The National Green Tribunal (NGT) on Tuesday imposed a fine of Rs 50 crore on the Government of Delhi for its inaction against polluting illegal steel pickling units in residential areas of the national capital as they fall under prohibited list of industrial activity.
As per the Delhi Master Plan (DMP), 2021, such pickling units, which remove impurities such as stains and inorganic contaminants from metals, fall under prohibited list of industrial activity and are not allowed in residential areas.
The NGT has also direction the Delhi government to immediately close down such illegal units.
The order followed a petition filed by the NGO, All India Lokadhikar Sangthan, with an objective of seeking compliance to NGT’s previous order that directed the Delhi Pollution Control Committee (DPCC) to act against stainless steel pickling industries in residential areas. These activities were also being carried out by various unauthorised car workshops and car mechanics in the areas surrounding Rohini. Also, such industries functioning at Wazirpur discharge effluent in open drains which ultimately fall into the Yamuna river.
The plea also noted that time was being taken by the AAP government on the pretence of decision making which eventually made the environment suffer continuously.
There exists over 90 industrial units which release effluents in the Yamuna River, according to a document submitted to NGT.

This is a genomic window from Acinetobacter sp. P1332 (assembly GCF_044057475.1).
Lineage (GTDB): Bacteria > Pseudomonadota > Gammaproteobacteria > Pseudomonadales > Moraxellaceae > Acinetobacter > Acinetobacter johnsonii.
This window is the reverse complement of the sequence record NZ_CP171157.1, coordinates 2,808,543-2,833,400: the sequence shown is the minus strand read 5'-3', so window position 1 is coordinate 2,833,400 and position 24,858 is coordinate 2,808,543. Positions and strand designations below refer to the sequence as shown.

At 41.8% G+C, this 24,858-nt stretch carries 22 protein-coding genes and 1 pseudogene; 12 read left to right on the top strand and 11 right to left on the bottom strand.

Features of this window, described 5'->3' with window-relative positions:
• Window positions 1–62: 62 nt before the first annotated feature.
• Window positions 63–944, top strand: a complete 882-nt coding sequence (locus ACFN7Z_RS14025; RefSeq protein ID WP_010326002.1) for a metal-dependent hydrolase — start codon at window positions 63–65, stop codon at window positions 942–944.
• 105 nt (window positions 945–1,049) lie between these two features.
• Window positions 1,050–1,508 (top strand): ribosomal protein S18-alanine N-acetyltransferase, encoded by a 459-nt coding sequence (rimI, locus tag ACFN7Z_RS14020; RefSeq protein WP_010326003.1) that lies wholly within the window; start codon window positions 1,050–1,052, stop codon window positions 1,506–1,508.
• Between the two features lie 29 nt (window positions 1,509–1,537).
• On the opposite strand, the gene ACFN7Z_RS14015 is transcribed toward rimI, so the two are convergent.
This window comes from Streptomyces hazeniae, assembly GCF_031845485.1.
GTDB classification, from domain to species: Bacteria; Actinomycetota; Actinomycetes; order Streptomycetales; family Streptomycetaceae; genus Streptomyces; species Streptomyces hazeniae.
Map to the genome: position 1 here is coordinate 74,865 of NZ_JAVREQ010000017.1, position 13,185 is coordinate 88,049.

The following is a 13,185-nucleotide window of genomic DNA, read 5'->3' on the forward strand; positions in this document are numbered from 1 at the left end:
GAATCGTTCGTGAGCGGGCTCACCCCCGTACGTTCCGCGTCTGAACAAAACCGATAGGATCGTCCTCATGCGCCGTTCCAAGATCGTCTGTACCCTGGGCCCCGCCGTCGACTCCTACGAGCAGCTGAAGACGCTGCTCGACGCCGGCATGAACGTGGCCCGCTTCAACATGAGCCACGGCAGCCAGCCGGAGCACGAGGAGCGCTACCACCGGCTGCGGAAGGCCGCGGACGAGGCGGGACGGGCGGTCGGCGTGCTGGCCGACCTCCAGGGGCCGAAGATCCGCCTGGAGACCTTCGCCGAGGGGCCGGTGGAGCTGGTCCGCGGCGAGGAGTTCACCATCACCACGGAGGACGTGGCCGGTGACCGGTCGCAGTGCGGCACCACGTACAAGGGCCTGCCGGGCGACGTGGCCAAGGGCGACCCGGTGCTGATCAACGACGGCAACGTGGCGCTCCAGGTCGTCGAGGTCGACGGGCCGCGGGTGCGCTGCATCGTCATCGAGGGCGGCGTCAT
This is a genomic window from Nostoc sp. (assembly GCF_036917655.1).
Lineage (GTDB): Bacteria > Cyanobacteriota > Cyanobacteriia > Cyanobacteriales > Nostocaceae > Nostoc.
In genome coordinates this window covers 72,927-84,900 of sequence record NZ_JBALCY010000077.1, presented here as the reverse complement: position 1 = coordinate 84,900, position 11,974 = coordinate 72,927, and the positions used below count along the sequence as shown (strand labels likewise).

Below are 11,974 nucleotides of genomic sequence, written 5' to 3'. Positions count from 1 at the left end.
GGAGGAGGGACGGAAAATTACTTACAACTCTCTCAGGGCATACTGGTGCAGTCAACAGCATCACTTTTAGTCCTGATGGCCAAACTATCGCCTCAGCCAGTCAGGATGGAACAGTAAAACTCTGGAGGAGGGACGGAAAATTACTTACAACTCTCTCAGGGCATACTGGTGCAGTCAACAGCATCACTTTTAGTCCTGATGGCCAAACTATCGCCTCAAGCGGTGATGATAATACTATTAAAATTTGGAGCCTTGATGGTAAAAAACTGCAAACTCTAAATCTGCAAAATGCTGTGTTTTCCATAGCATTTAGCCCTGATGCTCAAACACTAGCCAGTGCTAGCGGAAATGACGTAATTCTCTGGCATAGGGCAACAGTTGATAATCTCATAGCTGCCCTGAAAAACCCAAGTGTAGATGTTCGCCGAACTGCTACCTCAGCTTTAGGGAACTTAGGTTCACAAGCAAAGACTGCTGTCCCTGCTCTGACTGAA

The bench headed by NGT chairperson Justice Adarsh Kumar Goel strongly criticized the Aam Aadmi Party (AAP) government, Delhi State Industrial and Infrastructure Development Corporation and special secretary, industries, Government of Delhi for not closing such units and not adhering to its orders.
This matter has been heard by NGT over a few years now. In December 2017, a bench headed by acting chairperson Justice UD Salvi warned, “We direct the secretaries of environment department and industrial department to take final decision ascertaining whether the pickling industrial activity falls in the list of prohibited industry as per the parameters set by the CPCB and adopted by the DPCC or not.”
“We make it clear that a failure to comply with these directions will compel us to resort to coercive measures including the closure of the pickling industries,” the bench said.